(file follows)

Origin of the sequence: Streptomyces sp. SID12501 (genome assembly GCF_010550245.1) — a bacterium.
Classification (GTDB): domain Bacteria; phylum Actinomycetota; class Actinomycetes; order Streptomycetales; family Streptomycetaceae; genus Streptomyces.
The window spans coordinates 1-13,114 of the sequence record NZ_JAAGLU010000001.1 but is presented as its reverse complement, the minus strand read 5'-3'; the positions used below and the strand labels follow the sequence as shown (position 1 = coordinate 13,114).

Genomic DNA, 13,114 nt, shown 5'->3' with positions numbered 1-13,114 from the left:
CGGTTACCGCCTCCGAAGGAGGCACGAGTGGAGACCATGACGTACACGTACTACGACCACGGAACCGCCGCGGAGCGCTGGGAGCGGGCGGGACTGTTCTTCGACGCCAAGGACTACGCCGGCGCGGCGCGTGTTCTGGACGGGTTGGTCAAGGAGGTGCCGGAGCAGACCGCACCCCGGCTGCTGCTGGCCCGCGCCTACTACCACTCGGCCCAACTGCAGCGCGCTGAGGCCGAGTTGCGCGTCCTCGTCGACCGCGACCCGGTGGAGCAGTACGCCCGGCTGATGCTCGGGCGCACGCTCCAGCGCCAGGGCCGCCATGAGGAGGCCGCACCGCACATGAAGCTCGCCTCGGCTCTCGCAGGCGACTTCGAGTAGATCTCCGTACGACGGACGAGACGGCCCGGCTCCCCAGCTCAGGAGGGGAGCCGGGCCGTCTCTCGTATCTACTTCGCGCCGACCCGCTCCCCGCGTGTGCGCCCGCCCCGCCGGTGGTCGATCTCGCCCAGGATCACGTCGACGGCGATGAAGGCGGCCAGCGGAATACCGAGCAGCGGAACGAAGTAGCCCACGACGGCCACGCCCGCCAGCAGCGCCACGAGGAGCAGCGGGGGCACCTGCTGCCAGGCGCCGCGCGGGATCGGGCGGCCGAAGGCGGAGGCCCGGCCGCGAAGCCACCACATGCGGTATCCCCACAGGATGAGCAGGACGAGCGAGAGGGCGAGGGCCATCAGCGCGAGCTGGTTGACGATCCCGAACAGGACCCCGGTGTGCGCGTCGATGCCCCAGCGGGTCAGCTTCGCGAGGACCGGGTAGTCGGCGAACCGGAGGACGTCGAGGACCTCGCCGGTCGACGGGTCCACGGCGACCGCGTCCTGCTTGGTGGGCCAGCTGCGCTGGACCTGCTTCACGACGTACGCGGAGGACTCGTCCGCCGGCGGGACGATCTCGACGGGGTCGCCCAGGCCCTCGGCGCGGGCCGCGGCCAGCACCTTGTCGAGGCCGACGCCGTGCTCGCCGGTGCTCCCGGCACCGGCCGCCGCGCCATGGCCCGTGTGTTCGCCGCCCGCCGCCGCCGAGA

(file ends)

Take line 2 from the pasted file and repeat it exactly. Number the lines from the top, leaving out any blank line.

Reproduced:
Classification (GTDB): domain Bacteria; phylum Actinomycetota; class Actinomycetes; order Streptomycetales; family Streptomycetaceae; genus Streptomyces.